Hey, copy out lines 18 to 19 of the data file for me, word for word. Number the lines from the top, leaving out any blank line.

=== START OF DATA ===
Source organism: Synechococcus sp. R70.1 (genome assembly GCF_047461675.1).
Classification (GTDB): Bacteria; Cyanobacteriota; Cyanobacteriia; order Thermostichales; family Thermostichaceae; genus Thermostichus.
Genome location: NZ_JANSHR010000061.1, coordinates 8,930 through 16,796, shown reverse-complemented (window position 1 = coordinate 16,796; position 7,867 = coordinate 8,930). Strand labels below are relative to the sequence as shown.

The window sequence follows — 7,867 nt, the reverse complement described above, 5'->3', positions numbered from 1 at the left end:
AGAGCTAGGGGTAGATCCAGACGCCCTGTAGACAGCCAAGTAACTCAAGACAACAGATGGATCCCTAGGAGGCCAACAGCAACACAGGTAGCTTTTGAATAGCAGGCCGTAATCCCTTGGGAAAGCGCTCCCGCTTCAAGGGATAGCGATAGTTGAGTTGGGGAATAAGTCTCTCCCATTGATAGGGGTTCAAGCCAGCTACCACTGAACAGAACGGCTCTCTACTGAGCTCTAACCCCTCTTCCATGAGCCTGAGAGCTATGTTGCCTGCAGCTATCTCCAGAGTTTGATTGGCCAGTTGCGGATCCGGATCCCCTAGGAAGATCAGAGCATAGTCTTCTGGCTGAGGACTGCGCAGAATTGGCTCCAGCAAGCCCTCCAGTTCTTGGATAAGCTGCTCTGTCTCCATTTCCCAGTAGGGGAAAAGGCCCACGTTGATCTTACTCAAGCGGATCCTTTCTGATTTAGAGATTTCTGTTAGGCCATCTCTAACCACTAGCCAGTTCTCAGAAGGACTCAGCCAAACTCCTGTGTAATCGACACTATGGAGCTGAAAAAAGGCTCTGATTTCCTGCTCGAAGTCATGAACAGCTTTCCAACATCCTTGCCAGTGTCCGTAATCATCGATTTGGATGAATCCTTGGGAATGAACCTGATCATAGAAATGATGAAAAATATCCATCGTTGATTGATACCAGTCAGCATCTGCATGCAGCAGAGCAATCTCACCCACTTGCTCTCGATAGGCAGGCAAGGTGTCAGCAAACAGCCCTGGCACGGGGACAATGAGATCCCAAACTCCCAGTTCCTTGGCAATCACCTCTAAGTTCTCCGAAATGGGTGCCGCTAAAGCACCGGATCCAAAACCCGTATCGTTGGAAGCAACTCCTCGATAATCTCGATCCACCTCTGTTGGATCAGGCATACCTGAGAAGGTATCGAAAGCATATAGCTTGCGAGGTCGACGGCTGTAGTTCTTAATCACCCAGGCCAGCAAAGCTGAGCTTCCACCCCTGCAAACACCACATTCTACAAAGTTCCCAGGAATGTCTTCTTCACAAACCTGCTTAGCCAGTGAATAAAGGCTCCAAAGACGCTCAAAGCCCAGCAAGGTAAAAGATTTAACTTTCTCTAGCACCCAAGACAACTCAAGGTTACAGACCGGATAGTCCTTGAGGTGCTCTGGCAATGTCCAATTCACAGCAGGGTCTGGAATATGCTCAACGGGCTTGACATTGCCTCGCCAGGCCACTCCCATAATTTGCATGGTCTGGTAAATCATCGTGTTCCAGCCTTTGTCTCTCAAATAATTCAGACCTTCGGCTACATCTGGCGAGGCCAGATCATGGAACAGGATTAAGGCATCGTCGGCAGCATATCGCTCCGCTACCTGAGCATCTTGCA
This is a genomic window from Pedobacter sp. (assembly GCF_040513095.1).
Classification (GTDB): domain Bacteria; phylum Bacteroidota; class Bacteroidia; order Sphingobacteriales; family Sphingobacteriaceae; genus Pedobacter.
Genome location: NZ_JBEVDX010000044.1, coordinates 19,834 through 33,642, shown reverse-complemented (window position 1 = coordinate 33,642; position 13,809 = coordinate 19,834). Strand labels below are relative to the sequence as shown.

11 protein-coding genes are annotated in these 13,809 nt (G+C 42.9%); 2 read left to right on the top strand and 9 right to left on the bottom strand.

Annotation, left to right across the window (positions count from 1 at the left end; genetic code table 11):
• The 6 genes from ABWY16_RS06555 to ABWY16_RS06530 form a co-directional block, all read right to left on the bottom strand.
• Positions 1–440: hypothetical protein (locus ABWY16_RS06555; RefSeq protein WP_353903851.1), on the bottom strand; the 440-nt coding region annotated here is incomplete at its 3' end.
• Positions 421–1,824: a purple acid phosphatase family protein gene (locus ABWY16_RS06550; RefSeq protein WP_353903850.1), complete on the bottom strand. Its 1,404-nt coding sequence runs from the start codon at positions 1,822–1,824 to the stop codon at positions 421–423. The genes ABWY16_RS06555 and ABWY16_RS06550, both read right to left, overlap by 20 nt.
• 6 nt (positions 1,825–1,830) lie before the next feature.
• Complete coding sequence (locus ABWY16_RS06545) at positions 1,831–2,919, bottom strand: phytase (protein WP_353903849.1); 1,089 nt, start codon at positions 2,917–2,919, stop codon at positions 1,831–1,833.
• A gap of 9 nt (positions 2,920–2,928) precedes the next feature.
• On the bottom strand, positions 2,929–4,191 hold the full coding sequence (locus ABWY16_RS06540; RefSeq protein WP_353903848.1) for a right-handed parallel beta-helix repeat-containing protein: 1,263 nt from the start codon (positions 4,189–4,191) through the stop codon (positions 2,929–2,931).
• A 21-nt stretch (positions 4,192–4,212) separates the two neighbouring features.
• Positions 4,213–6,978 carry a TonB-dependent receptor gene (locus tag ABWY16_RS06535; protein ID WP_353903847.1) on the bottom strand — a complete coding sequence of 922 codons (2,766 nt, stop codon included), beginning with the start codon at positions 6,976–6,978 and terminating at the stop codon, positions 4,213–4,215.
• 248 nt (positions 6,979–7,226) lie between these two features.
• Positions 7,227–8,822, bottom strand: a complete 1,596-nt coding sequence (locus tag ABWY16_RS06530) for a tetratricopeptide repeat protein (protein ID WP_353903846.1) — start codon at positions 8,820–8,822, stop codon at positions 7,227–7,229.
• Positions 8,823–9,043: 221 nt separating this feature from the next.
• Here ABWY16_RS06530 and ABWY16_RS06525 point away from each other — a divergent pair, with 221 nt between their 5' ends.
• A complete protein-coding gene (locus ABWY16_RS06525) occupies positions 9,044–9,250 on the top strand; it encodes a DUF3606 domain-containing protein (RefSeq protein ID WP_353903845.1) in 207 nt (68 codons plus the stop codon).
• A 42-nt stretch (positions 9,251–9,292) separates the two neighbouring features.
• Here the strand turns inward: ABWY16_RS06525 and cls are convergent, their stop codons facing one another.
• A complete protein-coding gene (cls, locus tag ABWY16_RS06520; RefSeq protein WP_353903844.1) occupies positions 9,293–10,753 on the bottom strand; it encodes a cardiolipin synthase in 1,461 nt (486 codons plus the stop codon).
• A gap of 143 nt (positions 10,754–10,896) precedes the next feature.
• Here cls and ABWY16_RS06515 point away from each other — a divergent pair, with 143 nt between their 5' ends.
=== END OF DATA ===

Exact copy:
• A 21-nt stretch (positions 4,192–4,212) separates the two neighbouring features.
• Positions 4,213–6,978 carry a TonB-dependent receptor gene (locus tag ABWY16_RS06535; protein ID WP_353903847.1) on the bottom strand — a complete coding sequence of 922 codons (2,766 nt, stop codon included), beginning with the start codon at positions 6,976–6,978 and terminating at the stop codon, positions 4,213–4,215.